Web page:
Rap fans initially resisted house music. When Frank Owen, an English music writer who’d moved to New York the day the stock market crashed in October 1987, began throwing parties that mixed acid house in with hip hop at the multistoried Alphabet City spot The World, he had to do a quick rethink. “Some homeboy stuck a gun in the DJ’s face and told him if he played that crap again he’d shoot him,” Owen recalls.
The World kept aggressively pushing rap and house as kin to its crowd, a mix of artists, b-boys and fashionistas. “It was like Obi-Wan Kenobi: ‘You will like hip hop... You will like house music,’” World cofounder Steve Lewis wrote in 2010. Terry helped seal the gap. When “Can You Party” started hitting in hip hop clubs as well as house ones, Terry put Idlers-signed rappers The Jungle Brothers on top of it; their version was called “I’ll House You” (1988), which, inevitably, helped sire hip-house as a genre. But Terry was also audible in subsequent producers’ work whose dance tracks appealed to the hip hop crowd, such as Soho’s “Hot Music” (1990), produced by Joseph Longo, AKA Pal Joey. “That was a time when hip hoppers didn’t want to dance,” says Longo. “That song made you dance or fight – it was one or the other.”
The World further proved its commitment to house music by going to the source. Frankie Knuckles was the South Bronx native who’d left New York in 1977 to man the decks at Chicago’s Warehouse – the place that inspired the term “house music.” After leaving his second Chicago club, The Power Plant, Knuckles began producing more. But he was getting restless – Chicago could only get you so far if you wanted to keep growing. A decade after leaving New York, Knuckles came back home as The World’s new resident.
Joining him was David Morales. Born and raised in Prospect Heights, Brooklyn, Morales had been a resident DJ at the Ozone Layer in Brooklyn when he began to fill in for Larry Levan at the legendary Paradise Garage. Morales then went to Zanzibar, an equally revered club in Newark, New Jersey, to play alongside Tony Humphries, who had a Saturday night mix show on KISS-FM, at the time one of New York’s premier hip hop stations. Morales’ manager, Judy Weinstein, took on Knuckles as well, the three of them incorporating as Def Mix Productions (named for Morales’ mix of the 1987 song “Do It Properly,” which was credited to “2 Puerto Ricans, a Blackman and a Dominican” – in billed order, Morales, Robert Clivillés, David Cole and Chep Nuñez).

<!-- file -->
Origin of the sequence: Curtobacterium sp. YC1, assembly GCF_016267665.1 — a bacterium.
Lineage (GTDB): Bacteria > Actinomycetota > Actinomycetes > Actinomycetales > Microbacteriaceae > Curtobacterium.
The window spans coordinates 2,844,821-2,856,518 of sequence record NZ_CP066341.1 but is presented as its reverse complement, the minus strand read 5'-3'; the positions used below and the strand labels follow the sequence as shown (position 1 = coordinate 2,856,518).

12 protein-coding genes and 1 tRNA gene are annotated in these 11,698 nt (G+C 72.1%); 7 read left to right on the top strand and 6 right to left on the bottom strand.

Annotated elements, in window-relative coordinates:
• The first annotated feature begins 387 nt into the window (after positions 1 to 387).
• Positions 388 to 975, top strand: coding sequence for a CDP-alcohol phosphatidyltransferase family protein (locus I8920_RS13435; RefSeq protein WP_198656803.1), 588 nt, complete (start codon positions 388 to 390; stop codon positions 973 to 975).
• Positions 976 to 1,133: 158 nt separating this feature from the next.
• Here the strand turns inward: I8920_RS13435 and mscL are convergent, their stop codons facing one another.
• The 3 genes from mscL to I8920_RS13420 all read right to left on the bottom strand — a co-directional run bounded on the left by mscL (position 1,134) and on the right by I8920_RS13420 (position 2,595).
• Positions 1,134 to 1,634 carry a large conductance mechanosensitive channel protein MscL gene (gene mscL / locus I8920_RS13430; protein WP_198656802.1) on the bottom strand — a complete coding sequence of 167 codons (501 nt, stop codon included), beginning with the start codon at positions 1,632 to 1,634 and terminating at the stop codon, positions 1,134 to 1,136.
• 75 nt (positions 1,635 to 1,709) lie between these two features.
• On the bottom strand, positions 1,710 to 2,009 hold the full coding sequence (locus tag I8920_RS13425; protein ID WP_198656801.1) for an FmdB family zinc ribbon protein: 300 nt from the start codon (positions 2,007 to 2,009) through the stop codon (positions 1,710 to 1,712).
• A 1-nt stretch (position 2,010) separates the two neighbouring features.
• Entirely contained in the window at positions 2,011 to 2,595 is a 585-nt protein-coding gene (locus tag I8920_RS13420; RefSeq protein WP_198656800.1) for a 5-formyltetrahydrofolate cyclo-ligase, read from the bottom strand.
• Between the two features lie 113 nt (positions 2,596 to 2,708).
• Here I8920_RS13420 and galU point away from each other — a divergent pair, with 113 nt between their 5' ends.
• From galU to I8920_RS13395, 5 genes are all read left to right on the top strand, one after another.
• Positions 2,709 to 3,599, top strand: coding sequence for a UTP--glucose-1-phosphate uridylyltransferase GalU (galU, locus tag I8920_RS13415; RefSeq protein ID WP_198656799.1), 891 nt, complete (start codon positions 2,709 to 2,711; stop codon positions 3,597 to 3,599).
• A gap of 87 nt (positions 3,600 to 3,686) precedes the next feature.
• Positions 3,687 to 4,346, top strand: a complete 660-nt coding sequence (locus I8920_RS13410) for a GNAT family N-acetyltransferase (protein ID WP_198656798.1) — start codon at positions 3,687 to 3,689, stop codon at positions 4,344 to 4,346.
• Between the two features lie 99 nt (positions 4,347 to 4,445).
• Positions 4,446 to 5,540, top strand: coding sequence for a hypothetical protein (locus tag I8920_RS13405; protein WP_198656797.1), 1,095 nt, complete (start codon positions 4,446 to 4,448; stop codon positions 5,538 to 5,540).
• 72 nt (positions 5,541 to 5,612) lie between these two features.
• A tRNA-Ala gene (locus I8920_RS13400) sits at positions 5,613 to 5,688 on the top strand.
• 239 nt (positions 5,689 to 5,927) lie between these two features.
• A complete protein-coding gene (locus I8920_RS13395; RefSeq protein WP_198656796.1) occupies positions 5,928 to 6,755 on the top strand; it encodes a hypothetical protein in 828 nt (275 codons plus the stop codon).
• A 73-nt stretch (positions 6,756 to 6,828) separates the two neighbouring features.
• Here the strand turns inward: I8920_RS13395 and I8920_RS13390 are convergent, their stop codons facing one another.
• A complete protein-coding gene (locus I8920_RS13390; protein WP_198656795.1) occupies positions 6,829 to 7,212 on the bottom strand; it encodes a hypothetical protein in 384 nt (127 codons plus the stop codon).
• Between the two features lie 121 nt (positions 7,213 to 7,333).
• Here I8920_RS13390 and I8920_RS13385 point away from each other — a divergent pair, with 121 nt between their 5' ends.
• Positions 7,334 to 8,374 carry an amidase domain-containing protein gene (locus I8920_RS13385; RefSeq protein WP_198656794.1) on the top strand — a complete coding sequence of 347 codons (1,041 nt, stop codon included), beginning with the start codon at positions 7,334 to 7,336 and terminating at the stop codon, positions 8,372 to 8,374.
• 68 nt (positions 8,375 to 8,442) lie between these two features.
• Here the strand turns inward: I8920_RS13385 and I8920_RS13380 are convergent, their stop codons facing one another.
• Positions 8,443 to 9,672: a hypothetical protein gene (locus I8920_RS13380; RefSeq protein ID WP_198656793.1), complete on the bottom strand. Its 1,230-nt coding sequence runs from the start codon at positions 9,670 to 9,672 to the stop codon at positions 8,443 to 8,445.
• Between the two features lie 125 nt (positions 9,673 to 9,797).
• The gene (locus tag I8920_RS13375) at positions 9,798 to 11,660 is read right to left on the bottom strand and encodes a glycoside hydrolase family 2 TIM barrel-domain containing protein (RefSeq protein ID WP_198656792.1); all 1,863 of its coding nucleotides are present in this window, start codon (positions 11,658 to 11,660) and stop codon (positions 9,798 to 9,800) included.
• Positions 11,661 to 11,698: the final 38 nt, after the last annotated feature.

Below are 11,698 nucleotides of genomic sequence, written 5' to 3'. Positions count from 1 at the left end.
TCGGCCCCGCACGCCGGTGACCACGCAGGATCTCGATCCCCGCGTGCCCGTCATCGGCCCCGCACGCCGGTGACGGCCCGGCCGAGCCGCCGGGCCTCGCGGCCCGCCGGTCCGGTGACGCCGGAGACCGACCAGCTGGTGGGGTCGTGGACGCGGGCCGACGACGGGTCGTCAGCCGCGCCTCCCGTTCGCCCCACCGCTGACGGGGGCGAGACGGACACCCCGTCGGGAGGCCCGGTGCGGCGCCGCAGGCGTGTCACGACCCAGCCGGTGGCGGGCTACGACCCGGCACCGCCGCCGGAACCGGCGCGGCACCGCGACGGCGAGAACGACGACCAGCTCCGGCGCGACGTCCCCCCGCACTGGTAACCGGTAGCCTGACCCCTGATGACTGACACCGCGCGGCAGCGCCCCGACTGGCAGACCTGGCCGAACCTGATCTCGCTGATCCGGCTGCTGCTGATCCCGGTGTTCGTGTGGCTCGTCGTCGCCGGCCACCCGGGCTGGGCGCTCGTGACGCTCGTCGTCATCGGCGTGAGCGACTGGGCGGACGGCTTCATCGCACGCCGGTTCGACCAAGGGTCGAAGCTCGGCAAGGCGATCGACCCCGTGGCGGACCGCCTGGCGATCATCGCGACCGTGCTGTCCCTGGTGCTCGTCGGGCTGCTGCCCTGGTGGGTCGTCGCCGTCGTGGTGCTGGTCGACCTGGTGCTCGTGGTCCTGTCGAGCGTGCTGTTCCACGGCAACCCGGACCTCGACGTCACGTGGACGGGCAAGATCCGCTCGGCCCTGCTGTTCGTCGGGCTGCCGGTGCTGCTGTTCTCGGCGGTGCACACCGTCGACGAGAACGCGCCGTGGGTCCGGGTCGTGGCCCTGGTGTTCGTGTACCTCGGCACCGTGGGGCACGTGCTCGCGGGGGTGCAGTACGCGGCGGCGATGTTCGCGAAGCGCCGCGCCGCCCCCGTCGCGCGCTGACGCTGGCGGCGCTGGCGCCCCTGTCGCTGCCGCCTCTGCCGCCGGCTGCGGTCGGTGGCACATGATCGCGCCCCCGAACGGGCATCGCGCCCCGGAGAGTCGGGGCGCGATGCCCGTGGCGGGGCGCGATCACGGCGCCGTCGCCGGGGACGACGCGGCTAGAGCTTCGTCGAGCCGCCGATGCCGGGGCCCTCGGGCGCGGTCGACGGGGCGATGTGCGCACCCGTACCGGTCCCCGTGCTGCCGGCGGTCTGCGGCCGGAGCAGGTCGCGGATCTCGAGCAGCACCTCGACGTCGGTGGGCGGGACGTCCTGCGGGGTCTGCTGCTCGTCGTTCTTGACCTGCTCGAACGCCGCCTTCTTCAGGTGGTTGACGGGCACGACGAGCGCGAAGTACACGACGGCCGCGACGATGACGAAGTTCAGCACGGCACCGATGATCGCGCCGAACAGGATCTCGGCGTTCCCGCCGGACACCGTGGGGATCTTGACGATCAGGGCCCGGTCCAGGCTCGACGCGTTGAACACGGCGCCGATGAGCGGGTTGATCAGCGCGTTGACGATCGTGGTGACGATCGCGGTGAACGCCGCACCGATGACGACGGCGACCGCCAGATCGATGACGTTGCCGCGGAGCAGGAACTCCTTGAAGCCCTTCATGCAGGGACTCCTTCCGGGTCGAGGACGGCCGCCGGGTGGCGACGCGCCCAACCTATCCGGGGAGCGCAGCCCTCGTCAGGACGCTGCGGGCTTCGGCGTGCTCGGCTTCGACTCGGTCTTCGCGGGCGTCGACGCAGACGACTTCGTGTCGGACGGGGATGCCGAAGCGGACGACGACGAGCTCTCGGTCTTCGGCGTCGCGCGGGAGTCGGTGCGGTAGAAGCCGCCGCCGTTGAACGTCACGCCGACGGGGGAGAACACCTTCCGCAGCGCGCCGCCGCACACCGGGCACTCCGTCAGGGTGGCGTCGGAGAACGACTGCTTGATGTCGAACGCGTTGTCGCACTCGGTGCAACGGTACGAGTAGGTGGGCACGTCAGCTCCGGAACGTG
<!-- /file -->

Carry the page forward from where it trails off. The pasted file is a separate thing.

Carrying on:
Def Mix Productions changed the face of remixing. “Before us, when you did a remix, you worked with what was available to you,” Knuckles said at his 2011 Red Bull Music Academy lecture in Madrid. “By the time we got started, we were bringing in musicians and completely overdubbing everyone’s songs, reworking the music and the tracks, everything.” Eventually, the artists themselves got in on the act, as when Mariah Carey re-recorded her vocals from 1993’s “Dreamlover” for Morales’ remix.
By 1995, Morales was netting $80,000 to rework tracks like Michael Jackson’s “Scream.”
Eric Kupper, a keyboardist and programmer who has worked extensively with the Def Mix crew – he also produced the first RuPaul album in 1993 – remembers the “Dreamlover” remix. “The arrangement was done all on the desk using an automated console. ‘Dreamlover’ was nothing but two to four bars with keyboards and we just opened up this and that,” Kupper says. “That’s how you worked in those days. There would be a lot of things that repeated a lot and we would play the desk.” By 1995, Morales was netting $80,000 to rework tracks like Michael Jackson’s “Scream.”
Morales’ early collaborators Clivillés and Cole opted to make their own hits as C+C Music Factory, tapping steely voiced studio engineer Freedom Williams to bust basic rhymes over their crisp hooks. Their 1990 debut, “Gonna Make You Sweat (Everybody Dance Now),” sold five million copies, with the title track going to number one on the pop chart. It launched them as producers for established acts – they made Carey’s “Make It Happen” and Whitney Houston’s “I’m Every Woman,” among others – before Cole’s death from spinal meningitis in 1995 at age 32.